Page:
As the world celebrates Earth Day, an Ather Energy report shows a 38 per cent reduction in carbon emissions over the lifecycle of an electric scooter compared to a 110cc ICE scooter.

The report released by the Bengaluru-based electric scooter brand is based on an earlier study of the carbon emissions of a 110-cc ICE scooter conducted by The International Council of Clean Transport (ICCT) as compared to an EV scooter with a 2.9 kW battery, in this study - the Ather 450X. 

The report analysed all-encompassing phases, including mining, battery and vehicle production, well to tank, tank to wheel, and recycling. In India, 110cc scooters sell well over 2 lakh units a month and have the highest share in the two-wheeler category.

Even though Ather Energy has factored in a replacement battery pack to the ICCT report, the resulting lifetime emissions from an e-scooter accounting for 2 battery packs would still be 35 per cent lesser than a 110 cc scooter. Based on the exhausted battery pack’s condition, it may be recycled or used for energy storage applications.

Tarun Mehta, CEO, Ather Energy said, “This report is an attempt to highlight and reiterate how electric scooters are a clear upgrade over ICE scooters, not just in performance and ownership, but also environmentally. Electric vehicles are the single biggest hope to achieve a decarbonised world and faster adoption of EVs is the first step towards this goal. In our country, the transition to sustainable modes of transportation has begun well, largely led by electric two-wheelers. While our nation has taken great strides towards e-mobility, the electric two-wheeler fleet needs to grow much more rapidly in emerging markets. On the occasion of Earth Day, I urge more people to join the electric revolution for a cleaner tomorrow.”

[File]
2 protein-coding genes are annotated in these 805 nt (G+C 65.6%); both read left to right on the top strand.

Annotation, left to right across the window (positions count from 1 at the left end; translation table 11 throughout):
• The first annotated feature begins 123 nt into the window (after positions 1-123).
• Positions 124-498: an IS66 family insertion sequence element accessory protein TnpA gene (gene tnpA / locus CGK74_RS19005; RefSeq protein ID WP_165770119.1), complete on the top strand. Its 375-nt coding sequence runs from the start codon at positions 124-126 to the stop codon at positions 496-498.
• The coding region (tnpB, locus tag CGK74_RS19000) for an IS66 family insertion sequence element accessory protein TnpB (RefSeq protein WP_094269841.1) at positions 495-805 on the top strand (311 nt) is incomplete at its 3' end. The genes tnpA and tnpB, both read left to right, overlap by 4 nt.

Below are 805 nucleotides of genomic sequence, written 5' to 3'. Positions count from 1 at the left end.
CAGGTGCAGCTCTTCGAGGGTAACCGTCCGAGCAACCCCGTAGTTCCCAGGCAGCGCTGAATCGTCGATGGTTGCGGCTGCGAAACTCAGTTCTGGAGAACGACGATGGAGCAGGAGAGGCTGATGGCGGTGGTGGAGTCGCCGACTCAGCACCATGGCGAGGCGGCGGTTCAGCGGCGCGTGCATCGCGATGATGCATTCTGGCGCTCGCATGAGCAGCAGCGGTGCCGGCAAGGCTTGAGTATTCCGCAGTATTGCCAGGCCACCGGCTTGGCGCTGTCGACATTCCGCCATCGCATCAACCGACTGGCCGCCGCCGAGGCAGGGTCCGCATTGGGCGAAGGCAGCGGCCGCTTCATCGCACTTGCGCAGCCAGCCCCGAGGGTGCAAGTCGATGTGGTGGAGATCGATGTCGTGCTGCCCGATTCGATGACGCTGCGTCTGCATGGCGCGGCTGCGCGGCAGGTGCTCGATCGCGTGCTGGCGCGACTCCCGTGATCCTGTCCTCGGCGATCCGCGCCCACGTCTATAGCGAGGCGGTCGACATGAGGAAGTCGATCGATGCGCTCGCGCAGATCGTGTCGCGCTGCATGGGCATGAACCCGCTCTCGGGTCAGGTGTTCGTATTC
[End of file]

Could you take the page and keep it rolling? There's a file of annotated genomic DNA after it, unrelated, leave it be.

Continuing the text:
The report also attempted to address common misconceptions that continued dependence on fossil fuels makes the electricity grid a stalemate, since CO2 emissions from the grid, used to charge the batteries, negate the benefits of zero tailpipe emissions. The report points out that the country’s current weighted average emission factor for the national grid has been nearly constant over the past few years, comparable to Poland’s, which is also largely dependent on coal for its electricity. 

Assuming EVs in Poland use their country’s grid to manufacture and charge their batteries, CO2 emissions are seen to be ~29 per cent lower than average emissions from both diesel and petrol, with the expectation it will fall to close to ~50 per cent by 2030.

In terms of efficiency, EVs convert around 60 per cent of the electrical energy from the grid to power wheels, while petrol or diesel cars convert only 17-21 per cent of the energy stored in the fuel to the wheels. This means that around 80 per cent of the energy stored in petrol or diesel is wasted, while EVs are far more efficient. The report further cites that EVs can reduce carbon emissions by up to 85 per cent compared to a 125-cc ICE scooter when powered by renewable energy produced through a solar grid installed at home.